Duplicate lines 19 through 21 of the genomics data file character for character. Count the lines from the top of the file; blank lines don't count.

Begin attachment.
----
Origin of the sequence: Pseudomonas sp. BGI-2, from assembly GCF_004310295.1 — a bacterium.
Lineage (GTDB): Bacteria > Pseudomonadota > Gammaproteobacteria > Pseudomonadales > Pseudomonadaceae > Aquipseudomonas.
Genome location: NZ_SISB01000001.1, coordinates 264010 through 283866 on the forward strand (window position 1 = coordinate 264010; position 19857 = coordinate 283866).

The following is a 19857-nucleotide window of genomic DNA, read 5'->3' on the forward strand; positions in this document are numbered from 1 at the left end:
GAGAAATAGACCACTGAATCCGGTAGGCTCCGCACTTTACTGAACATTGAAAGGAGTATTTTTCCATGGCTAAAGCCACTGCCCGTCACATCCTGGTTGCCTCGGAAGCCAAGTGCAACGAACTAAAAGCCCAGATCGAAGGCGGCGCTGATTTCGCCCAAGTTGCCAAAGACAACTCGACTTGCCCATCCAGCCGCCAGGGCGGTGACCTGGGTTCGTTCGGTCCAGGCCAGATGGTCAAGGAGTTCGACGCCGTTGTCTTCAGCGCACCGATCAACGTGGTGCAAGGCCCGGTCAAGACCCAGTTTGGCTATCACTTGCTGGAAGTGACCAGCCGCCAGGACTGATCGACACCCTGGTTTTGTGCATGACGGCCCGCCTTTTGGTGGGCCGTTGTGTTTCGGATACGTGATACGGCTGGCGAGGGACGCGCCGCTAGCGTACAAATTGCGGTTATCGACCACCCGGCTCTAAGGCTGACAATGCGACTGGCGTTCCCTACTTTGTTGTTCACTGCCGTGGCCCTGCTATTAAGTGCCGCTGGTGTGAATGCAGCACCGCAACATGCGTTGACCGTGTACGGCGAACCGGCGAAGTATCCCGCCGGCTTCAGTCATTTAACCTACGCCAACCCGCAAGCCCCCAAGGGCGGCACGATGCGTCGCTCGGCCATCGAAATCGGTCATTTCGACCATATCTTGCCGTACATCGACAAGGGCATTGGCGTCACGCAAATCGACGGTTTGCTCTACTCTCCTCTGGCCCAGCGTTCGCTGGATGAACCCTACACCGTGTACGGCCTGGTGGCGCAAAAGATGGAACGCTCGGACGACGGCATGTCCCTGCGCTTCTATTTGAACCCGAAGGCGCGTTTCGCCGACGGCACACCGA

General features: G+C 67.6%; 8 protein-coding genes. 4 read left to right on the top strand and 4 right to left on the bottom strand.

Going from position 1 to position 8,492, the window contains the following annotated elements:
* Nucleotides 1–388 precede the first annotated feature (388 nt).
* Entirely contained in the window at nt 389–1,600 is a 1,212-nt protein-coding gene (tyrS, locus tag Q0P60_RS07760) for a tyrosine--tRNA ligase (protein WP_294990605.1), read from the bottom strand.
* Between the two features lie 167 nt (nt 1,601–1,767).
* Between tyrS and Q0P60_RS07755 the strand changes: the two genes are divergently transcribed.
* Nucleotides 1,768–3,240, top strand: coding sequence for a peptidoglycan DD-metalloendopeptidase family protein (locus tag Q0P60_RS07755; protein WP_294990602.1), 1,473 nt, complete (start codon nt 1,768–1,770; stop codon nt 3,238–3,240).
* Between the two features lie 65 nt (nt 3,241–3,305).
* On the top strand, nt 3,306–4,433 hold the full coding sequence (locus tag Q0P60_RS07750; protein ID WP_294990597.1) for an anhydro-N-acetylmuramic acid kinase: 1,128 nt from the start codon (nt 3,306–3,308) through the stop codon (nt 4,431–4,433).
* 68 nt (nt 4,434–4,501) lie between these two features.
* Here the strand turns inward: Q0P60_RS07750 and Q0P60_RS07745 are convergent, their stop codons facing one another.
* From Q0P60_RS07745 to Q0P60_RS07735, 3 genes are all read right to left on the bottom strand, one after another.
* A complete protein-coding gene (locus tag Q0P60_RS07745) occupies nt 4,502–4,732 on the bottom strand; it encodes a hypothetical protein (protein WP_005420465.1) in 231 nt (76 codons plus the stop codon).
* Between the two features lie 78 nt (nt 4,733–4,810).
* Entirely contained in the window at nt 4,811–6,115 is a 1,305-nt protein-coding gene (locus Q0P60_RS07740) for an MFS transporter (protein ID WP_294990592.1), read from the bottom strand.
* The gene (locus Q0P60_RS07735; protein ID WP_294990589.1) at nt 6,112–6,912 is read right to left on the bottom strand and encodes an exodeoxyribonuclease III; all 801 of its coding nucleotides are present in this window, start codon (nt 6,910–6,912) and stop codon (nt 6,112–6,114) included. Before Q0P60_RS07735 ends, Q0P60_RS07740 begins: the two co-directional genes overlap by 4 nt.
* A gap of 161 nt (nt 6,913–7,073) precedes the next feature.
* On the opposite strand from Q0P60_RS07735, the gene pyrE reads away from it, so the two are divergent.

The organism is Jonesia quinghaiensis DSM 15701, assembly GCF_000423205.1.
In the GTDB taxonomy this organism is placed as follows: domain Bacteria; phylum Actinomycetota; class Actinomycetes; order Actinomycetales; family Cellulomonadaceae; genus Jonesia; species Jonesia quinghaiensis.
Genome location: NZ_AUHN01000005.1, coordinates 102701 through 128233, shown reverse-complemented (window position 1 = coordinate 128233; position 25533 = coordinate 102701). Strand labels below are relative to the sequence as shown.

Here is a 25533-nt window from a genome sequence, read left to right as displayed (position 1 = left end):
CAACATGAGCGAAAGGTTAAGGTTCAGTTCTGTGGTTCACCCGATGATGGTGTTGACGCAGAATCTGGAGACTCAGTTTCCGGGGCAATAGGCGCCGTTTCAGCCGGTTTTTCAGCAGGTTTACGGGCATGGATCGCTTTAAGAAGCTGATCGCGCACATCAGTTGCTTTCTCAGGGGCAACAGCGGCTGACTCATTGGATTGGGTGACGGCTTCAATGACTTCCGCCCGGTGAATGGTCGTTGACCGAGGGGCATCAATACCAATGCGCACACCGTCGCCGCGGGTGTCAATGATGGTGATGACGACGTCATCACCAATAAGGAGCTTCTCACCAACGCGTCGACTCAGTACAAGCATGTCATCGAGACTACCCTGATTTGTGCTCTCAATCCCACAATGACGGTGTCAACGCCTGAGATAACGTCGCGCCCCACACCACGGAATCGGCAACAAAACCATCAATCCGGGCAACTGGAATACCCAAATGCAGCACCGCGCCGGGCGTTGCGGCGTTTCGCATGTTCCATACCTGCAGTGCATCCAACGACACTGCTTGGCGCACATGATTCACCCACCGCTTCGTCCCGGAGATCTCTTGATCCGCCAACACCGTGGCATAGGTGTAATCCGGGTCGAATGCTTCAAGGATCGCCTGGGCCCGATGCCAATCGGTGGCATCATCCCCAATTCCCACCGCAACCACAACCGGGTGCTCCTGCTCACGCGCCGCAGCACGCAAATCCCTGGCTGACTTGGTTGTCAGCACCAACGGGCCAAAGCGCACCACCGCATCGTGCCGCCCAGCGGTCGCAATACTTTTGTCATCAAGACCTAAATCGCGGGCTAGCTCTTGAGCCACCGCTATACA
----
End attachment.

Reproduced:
* Between the two features lie 78 nt (nt 4,733–4,810).
* Entirely contained in the window at nt 4,811–6,115 is a 1,305-nt protein-coding gene (locus Q0P60_RS07740) for an MFS transporter (protein ID WP_294990592.1), read from the bottom strand.
* The gene (locus Q0P60_RS07735; protein ID WP_294990589.1) at nt 6,112–6,912 is read right to left on the bottom strand and encodes an exodeoxyribonuclease III; all 801 of its coding nucleotides are present in this window, start codon (nt 6,910–6,912) and stop codon (nt 6,112–6,114) included. Before Q0P60_RS07735 ends, Q0P60_RS07740 begins: the two co-directional genes overlap by 4 nt.